It was released in Germany about a month ago. Some of the film has never?
It was released in Germany about a month ago. Some of the film has never been seen before. Other, more familiar parts haven't been seen in this country before. For this film, dealing with Germany's darkest period, was assembled, edited, and distributed by Germans. For Germans:
The film is based on the 1973 book "Hitler" by German historian Joachim Fest...a book considered by many to be the most authoritative, objective treatment of Hitler available.
Fest co-produced the picture, culling through miles of film in the West German archives and a number of other sources. He wrote the commentary for the film as well, and the result of this is two-and-a-half hours long. It has drawn large crowds wherever its been shown, and it has touched off quite a controversy.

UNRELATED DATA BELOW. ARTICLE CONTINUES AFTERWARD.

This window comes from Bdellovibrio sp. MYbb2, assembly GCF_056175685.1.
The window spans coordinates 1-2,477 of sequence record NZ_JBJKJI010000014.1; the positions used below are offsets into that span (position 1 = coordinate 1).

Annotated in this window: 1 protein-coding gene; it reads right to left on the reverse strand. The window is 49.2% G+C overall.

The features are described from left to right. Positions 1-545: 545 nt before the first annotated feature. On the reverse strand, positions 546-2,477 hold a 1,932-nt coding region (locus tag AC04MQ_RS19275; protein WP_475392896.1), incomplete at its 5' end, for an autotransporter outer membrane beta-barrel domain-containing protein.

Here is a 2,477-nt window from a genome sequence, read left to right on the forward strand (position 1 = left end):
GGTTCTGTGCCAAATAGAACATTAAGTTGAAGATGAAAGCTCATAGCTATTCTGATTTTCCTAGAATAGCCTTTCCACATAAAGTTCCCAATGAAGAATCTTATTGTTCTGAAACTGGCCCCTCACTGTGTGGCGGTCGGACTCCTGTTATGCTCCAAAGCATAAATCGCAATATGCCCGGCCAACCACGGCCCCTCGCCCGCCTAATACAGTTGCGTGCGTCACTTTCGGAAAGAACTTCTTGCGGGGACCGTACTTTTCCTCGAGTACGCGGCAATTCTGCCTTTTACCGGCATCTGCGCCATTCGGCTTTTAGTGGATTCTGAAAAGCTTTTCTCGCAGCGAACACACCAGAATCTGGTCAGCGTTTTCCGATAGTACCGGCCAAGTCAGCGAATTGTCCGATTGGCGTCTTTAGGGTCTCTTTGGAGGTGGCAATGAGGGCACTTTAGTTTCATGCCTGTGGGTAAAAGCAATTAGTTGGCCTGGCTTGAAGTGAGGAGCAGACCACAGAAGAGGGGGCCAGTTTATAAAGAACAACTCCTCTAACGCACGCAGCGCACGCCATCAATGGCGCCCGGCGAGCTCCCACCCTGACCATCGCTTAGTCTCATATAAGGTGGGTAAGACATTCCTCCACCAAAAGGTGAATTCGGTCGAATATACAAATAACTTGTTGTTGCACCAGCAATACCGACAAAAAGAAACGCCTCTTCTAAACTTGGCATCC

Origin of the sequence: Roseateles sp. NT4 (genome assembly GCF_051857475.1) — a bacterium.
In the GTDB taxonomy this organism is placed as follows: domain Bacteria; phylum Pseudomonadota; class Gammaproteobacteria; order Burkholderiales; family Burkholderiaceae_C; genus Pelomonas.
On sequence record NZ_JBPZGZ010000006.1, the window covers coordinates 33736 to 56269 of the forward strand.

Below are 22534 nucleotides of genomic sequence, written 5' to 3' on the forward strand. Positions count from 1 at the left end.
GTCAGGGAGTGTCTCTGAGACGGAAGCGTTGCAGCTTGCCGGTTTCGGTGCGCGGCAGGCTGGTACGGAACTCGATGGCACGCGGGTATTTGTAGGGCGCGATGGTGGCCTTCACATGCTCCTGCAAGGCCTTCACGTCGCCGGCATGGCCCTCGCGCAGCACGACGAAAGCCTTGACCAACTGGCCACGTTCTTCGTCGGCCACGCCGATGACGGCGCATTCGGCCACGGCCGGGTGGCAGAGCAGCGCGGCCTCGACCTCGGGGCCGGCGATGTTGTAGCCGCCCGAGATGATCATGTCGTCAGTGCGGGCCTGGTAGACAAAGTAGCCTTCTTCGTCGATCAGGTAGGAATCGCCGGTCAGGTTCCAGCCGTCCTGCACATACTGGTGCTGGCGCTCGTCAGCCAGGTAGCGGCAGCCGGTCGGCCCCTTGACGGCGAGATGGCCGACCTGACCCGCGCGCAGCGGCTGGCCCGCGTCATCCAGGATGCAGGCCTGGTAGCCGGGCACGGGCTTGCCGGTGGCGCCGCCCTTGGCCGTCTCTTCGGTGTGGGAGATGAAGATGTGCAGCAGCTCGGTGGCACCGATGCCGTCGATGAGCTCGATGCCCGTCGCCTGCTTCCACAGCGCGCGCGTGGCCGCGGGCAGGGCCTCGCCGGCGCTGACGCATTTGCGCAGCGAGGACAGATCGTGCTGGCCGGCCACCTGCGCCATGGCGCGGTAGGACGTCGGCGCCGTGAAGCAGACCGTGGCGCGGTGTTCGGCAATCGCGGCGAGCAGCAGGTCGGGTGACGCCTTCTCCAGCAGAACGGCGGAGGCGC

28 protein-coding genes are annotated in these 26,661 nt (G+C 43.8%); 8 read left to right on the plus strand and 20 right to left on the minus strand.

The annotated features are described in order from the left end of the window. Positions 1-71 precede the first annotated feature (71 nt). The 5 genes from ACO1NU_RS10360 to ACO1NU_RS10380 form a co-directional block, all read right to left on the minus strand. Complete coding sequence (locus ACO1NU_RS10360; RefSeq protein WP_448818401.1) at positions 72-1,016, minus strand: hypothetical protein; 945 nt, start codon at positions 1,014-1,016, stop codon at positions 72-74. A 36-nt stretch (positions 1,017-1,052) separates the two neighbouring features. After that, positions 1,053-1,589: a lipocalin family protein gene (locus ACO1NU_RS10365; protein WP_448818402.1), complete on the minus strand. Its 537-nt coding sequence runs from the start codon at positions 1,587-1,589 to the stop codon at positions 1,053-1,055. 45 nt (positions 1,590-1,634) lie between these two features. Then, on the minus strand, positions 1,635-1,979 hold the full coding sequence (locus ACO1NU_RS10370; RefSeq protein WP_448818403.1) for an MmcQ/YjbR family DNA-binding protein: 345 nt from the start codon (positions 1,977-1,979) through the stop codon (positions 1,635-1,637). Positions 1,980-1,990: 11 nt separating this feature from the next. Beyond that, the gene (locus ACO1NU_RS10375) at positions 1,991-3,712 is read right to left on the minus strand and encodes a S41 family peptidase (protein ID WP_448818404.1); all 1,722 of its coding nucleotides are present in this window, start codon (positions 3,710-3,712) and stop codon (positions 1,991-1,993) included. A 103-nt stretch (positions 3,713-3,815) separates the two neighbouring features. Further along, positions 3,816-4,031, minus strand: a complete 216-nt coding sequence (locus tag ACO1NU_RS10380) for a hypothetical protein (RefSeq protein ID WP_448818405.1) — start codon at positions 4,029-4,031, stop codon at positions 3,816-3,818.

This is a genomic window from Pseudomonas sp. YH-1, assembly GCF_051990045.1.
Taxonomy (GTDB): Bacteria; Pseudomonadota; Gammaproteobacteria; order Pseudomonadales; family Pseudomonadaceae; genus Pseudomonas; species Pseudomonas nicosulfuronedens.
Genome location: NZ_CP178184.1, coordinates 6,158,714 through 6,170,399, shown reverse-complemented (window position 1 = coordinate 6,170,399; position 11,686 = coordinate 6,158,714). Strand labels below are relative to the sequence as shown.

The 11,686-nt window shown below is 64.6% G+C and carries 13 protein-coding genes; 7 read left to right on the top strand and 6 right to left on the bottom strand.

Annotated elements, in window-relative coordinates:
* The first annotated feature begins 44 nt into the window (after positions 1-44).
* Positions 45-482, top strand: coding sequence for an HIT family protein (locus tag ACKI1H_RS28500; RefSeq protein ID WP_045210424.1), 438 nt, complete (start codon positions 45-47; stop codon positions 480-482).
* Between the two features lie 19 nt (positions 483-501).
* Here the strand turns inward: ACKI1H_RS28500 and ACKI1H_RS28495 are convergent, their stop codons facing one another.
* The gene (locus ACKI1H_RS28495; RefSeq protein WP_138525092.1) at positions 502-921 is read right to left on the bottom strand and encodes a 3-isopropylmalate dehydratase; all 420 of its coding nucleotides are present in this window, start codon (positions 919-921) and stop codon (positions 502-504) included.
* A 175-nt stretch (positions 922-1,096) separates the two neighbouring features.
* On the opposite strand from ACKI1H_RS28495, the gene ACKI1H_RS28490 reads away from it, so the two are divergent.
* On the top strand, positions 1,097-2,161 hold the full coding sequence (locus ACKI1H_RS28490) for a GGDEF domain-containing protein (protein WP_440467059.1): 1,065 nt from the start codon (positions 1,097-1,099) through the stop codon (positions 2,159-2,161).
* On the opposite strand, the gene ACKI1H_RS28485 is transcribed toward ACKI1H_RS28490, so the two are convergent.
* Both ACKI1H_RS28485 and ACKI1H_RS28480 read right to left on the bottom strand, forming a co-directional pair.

One reason for this is the emphasis on Hitler as politician. Hitler is credited with seizing the restless mood of Germany in the late 1920's and giving people a purpose, pride and nationalism as perhaps no other politician could in those days.
The persecution of Jews and the brown-shirt bullying tactics are seen, of course, but not in great detail.
And when World War Two gets underway, the Death Camps and Concentration Camps account for only a few minutes of the film.
??? be a study of atrocity, but of a man who acted as a catalyst for all the aspirations and frustrations of the people at that time...and once he was gone, once he died in a Berlin bunker, nothing was left to keep that force alive.
Critics say young people...born well after the War and educated in a Germany that tends to gloss over the Hitler era will get a mistaken idea of the man...that his worst sin, according to the movie, was losing the war. Its a good film, they say, if you already know a lot about Hitler.
Then there are older moviegoers who lived through Hitler...and wonder now what they saw in him. We talked to some Berliners, young and old, just after the film ended: